My name is Ibtehal, and I’m the new unis coordinator at CAAT. I’m here to help students and university communities work on dismantling connections to the arms trade, and the oppressive structures associated with it.
My role at CAAT for me is a way in which I can actively engage with other passionate students and communities about addressing our responsibility (as a first step in fighting for positive change). My work on anti-arms trade stems from my passion to fight racism, and also from learning how I was fuelling the arms trade in many unintended ways. Although I’m primarily concerned with how to fight the arms trade based on my complicity, part of this involvement stems from my identity – coming from a country which the UK has colonised, bombed, armed, invaded and occupied: Iraq.
I was a student in the War Studies department at KCL (don’t judge me pls), and my anti-arms trade activism grew partly from the hostile environment that the WS department was, and partly because of the few meaningful and insightful conversations I was having with some amazing people whilst at university.
I co-founded the Demilitarise King’s campaign as part of my frustration, and also the KCL Anti-Racism Campaigning Network, which attempted to bridge all anti-racist political activism (such as fighting for the rights of migrants, climate justice, intersectional feminism). If you’d like to read a little about how students organised collectively as part of their demilitarisation campaign at King’s, you can do so here.
Universities are supposedly “progressive” spaces, but that can’t be the case when they are investing in and accepting funding from arms companies like BAE systems, Lockheed Martin, Rolls Royce and their ilk; whilst university departments make connections with ministries of repressive regimes; whilst they hang paintings and uphold statues of colonisers and mass murderers; whilst they invest in companies concerned with “security” – bodies of surveillance and policing used against brown and black folk, and the detaining and torturing of migrants, where treatment is similar to that of animals.
Arms companies appear in careers and recruitment fairs. Militarisation is celebrated – have you ever wondered why the armed forces tend to be one of the front and biggest stalls you see at Freshers? Militarisation is also celebrated at university events where militarised voices are given large platforms with no room for debate and dissent in the name of ‘freedom of speech’ – a privilege not extended to all apparently. And the case is similar within classrooms walls – curriculums and narratives are peddled to celebrate a militarism that with it perpetuates various oppressive narratives and structures.
Militarisation is an interconnected issue that not only embodies various oppressions, but is a crucial element of these different oppressions when you look at them in isolation. One college at Cambridge University for example has over £500 million invested in various unethical corporations (along with some of the world’s largest arms companies), like BP, Arconic – the company responsible for the faulty cladding in Grenfell and the Dakota Access Pipeline to name a few examples.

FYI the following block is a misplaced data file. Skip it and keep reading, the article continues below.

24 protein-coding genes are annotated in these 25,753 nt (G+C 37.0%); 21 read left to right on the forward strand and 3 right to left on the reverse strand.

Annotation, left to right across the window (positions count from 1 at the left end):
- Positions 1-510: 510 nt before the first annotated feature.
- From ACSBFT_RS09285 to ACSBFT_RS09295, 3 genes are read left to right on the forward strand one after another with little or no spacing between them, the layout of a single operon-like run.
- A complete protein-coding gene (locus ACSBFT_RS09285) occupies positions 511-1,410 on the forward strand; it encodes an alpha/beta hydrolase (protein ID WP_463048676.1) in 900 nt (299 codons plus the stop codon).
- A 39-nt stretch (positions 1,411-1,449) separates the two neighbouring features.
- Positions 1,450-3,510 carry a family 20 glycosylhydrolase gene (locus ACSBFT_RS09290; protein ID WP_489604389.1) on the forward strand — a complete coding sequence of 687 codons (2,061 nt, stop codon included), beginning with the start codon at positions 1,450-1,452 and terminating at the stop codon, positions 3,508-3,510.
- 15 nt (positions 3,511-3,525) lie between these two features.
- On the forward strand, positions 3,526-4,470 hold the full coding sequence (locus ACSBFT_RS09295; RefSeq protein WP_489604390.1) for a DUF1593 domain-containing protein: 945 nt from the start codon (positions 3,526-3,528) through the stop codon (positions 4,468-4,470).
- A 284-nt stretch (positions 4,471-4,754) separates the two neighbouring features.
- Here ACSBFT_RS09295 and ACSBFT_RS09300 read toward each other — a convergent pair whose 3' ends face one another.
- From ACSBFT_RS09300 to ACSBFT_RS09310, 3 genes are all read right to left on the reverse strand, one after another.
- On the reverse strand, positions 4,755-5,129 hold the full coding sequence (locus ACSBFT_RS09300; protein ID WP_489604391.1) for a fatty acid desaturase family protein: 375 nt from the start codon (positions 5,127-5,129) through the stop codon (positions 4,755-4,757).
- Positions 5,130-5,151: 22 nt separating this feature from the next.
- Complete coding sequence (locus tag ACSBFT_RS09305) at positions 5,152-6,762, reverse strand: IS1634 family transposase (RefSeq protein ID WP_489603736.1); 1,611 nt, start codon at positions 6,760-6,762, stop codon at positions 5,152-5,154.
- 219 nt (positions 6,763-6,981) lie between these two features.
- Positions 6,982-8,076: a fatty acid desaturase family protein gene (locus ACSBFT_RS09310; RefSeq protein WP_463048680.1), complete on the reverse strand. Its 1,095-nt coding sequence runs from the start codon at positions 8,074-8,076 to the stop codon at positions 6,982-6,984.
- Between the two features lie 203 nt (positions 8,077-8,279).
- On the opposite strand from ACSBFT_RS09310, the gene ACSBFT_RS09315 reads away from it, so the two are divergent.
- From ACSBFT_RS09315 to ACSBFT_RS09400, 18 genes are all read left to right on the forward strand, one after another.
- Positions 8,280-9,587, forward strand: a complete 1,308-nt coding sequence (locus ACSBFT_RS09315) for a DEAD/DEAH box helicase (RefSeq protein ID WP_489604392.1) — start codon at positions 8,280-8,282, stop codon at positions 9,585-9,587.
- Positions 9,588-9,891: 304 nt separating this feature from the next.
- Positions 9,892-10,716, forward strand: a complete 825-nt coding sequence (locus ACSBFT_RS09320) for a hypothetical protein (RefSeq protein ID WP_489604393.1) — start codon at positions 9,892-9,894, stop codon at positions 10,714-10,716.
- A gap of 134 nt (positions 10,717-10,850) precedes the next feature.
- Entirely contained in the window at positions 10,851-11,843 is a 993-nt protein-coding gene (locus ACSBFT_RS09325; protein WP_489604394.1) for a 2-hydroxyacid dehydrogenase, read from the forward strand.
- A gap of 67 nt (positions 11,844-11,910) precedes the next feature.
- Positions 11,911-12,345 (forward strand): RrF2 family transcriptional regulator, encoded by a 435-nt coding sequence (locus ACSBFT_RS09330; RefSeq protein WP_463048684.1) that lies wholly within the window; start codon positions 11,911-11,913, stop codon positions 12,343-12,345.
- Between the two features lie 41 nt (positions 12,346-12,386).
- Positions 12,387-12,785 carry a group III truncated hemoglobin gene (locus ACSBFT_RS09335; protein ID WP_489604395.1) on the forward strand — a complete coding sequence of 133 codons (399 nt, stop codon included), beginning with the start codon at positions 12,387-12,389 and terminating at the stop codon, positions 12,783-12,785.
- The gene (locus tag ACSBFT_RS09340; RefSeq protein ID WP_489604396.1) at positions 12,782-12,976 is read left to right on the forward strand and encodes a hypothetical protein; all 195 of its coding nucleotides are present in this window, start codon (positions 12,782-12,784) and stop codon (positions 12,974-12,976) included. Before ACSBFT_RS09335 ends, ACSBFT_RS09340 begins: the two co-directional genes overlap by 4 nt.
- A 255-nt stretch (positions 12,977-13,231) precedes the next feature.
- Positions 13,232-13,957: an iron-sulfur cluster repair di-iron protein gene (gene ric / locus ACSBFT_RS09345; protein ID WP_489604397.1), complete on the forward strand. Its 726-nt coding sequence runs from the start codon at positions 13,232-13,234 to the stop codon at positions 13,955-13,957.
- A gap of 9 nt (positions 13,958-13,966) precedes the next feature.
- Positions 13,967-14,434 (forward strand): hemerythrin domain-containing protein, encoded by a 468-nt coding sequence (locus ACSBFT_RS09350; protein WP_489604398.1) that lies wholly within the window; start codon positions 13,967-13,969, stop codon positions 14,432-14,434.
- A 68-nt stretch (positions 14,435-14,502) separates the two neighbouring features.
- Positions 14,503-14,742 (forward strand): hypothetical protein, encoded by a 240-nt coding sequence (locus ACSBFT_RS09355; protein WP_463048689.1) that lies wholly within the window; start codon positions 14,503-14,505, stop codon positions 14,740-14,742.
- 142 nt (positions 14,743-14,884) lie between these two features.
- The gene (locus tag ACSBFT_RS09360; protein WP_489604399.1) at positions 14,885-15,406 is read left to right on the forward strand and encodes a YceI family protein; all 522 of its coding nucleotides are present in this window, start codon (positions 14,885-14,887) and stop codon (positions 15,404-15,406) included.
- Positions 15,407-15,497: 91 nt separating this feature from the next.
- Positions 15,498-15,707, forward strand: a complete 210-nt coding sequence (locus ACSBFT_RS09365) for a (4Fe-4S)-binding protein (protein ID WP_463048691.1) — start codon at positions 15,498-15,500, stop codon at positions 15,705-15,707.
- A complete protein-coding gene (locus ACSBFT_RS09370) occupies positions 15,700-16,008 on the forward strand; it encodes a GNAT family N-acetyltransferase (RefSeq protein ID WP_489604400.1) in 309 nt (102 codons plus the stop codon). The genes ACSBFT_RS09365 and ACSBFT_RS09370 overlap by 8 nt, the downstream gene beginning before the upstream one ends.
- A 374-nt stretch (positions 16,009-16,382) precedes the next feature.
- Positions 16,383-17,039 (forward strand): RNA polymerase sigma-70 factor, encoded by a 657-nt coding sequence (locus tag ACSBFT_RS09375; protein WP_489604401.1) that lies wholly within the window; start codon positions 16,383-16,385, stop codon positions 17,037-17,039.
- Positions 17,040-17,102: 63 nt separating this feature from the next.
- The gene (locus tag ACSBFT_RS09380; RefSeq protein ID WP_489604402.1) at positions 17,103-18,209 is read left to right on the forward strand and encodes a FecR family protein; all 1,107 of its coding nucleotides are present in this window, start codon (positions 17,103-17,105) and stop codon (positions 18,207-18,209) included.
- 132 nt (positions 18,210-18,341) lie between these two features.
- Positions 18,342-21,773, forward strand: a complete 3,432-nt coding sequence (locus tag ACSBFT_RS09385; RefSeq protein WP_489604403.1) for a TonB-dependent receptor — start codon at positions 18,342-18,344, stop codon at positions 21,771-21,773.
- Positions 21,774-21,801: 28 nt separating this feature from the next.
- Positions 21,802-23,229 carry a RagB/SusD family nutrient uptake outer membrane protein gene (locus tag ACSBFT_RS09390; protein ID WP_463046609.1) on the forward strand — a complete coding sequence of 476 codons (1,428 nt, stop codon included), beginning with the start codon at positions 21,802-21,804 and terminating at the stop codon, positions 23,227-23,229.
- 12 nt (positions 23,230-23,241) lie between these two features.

To fight for more transparency, democracy and ethics will automatically, and connectedly help the fighting for justice in other movements, bridging causes, and tackling underlying structures. Demilitarisation demands a look at all the ways in which the arms trade is connected to spaces that supposedly represent us, whilst also working collectively in dismantling the arms trade and the oppressive structures it and other oppressions are part of.
Last year students set up film screenings, events, participated in Stop DSEI!, set up campaigns on campus, and confronted their universities. CAAT wants to help and support students in whatever way we can; we can do this mainly by providing resources, compiling research, planning campaigns, holding workshops and events.
To campaign against the arms trade is to do the bare minimum in terms of solidarity; our thoughts, prayers but also actions need to be with those oppressed and fighting for freedom in our local, national and international communities. To fight against and resist the arms trade is not only to fight for an end to connections with companies like Elbeit Systems, but to fight against the oppression and killing of all oppressed communities, against the policing of black and brown bodies, the horrific treatment of migrants, the dehumanisation, commodification and exploitation of communities, and to fight injustice wherever and in whatever form it takes place. It is a crucial step in fighting for justice, and justice will prevail.
Are you ready to demand that your university is transparent and honest with you? Are you ready to confront your university on the hypocrisy it hides behind? Are you ready to demand that your university doesn’t kill in your name; that it acts as the bastion of progression it supposedly is; that your tuition fees aren’t being used to incarcerate, police, kill and torture?
Get involved. Get in touch.